20. Up-grading of Qualifications • Graduates who complete the base course of three years should be able to enter the fourth year of study at a later time by demonstrating that they have gained relevant experience in a particular area of Animal Production after a minimum period of 3 years.

  21. Nomenclature for the different degrees • Completion of the base programme of three years should lead to the award of the Bachelor of Animal Production Science (B Anim Prod Sci) • Completion of the fourth year of study in a specialist area should lead to the award of a Bachelor of Animal Production Science (specialist area) - for example Bachelor of Animal Production Science (Ruminant Nutrition) [B Anim Prod Sci (Rum Nutr)], The degree should be awarded with High Distinction (80%) or Distinction (70%) or without classification – less than 70% • Completion of a fourth year of study to gain access to a research degree should lead to the award of a Bachelor of Animal Production Science (Honours) ; for example [B Anim Prod Sci (HonsI)]The level of Honours awarded should be specified and based on the overall mark awarded in the fourth year of study – HI- 80%; HIIA – 75%; and HIIB – 70%; HIII- less than 70%

  22. The Standing of Graduates • It will be essential that graduates be recognised as skilled professionals who are in a position to provide valuable inputs into the Animal Production Industries • The graduates should be considered to be the equal of other professionals who provide expertise to the Animal Production Industries.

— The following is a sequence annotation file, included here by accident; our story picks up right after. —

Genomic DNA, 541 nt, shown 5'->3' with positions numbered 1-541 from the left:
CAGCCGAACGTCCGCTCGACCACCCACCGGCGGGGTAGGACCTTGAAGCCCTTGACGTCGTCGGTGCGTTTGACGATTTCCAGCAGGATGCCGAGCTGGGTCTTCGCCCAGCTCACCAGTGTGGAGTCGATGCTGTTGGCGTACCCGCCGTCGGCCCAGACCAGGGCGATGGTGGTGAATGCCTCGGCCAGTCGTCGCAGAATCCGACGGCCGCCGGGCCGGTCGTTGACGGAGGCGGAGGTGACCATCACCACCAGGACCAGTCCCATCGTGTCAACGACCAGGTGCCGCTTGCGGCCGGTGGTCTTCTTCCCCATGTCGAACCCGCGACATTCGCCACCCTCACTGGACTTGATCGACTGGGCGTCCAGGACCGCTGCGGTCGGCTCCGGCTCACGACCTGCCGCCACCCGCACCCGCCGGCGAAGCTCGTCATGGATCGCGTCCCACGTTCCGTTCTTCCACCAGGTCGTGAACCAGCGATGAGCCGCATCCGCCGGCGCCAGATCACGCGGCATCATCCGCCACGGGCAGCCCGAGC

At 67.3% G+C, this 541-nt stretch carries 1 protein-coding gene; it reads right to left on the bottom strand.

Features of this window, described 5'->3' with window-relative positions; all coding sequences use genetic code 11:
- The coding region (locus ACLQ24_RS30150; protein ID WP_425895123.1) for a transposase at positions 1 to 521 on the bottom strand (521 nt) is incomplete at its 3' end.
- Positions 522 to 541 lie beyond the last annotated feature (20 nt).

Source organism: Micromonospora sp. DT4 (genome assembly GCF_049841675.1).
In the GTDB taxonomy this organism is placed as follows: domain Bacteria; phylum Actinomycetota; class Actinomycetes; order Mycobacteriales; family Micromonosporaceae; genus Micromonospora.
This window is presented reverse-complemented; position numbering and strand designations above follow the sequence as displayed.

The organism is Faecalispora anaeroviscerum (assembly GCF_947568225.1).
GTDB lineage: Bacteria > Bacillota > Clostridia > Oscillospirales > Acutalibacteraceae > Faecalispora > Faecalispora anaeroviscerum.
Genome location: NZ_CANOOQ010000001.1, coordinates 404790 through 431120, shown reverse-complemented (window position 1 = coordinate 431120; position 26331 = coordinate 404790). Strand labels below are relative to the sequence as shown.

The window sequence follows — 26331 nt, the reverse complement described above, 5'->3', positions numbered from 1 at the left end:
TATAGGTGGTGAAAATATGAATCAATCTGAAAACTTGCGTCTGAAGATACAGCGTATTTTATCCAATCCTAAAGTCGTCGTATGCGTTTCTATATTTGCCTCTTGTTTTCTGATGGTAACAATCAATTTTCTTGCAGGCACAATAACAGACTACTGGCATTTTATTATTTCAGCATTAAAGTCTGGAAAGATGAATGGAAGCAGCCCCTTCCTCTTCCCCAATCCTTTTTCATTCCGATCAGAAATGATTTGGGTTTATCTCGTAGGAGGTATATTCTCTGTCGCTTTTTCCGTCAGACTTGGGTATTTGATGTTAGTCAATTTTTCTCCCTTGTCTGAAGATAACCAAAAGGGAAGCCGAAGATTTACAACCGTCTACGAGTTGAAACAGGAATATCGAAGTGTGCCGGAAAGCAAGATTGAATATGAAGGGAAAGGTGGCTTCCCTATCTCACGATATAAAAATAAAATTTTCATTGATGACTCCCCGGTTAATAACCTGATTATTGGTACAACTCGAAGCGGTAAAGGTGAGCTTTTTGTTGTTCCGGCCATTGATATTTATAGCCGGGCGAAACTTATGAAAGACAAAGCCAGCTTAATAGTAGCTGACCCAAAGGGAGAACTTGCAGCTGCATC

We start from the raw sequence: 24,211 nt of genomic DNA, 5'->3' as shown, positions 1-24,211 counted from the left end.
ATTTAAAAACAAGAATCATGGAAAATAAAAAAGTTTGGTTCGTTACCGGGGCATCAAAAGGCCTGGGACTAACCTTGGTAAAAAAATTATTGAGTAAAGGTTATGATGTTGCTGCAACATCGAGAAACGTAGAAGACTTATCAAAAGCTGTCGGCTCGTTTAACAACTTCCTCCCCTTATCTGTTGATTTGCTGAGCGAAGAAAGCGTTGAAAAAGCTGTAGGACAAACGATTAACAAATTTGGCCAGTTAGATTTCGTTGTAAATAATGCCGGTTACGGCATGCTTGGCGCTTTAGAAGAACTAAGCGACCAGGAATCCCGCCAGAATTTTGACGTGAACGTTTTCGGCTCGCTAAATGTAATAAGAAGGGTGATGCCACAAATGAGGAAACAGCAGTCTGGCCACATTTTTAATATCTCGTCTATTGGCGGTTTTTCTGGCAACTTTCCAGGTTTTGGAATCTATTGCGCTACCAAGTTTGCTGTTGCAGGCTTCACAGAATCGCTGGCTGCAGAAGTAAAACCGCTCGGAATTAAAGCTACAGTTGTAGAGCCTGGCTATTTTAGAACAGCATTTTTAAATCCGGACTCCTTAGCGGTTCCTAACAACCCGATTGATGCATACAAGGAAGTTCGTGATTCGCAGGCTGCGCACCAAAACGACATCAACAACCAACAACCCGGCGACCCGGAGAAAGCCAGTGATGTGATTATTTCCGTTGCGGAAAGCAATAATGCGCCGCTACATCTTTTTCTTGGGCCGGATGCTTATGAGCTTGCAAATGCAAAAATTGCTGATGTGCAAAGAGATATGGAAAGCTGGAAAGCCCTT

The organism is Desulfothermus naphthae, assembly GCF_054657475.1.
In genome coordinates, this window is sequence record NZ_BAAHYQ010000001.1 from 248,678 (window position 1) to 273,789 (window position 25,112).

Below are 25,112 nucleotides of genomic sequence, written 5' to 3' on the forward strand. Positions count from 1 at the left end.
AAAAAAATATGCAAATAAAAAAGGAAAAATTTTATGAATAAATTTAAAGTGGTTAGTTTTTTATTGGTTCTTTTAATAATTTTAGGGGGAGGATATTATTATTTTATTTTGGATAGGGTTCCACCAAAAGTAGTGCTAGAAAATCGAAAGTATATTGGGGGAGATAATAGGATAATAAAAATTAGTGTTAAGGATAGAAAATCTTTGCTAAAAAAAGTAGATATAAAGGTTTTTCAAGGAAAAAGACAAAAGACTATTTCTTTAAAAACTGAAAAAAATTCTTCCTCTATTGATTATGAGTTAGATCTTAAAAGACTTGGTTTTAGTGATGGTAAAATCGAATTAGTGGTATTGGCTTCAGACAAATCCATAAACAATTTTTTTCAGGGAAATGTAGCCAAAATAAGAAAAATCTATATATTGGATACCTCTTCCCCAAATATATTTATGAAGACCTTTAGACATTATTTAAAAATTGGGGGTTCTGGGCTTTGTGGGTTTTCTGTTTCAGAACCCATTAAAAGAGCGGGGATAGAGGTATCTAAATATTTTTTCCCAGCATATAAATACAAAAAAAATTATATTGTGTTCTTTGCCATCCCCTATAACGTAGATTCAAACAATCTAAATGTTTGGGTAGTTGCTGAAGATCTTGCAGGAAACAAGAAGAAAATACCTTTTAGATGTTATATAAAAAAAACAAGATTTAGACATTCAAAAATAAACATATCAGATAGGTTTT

23. Strategic Alliances • It is recommended that strategic alliances be established with Universities in the region • There are several Universities which have undergone the process of up-grading their status and now have the experience of developing appropriate infra-structure and courses for graduates • It is suggested that Maejo University in northern Thailand and The Yunnan Agricultural University in Kunming, PRC be approached to enter into alliances

  24. Benefits of Strategic Alliances • Partner Universities will be able to provide advice on appropriate developments • Staff from Partner Universities will be able to assist with teaching and engage in collaborative research • Staff from Myanmar will be able to gain relevant experience at Partner Universities • Students will be able to undertake reciprocal exchanges • Under-graduate students from Myanmar may be able to complete parts of their study programmes at a Partner University • Post-graduate students from Myanmar should be able to complete some or all of their study at a Partner University

  25. Suggested remodelling of the veterinary degree • A model which now operates in several countries is to have two stages to the degree • The first stage is a non-clinical period (this could be first 2 years of the Bachelor of Animal Production Science) • The second phase of 3 years is the clinical phase, completion of which leads to the award of the Bachelor of Veterinary Science

  26. Remodelling the veterinary degree (cont) • Students who complete the first phase of 2 years and wish to proceed to the Bachelor of Veterinary Science should be given entry on a selective or competitive basis • Students not selected for entry to the Bachelor of Veterinary Science and others who elect not to complete the veterinary qualification may complete the Bachelor of Animal Production Science • Students entering the Bachelor of Animal Production Science intending to proceed to the Bachelor of Veterinary Science should be able to take elective subjects during the first 2 years of study to satisfy requirements for later study in years 3 to 5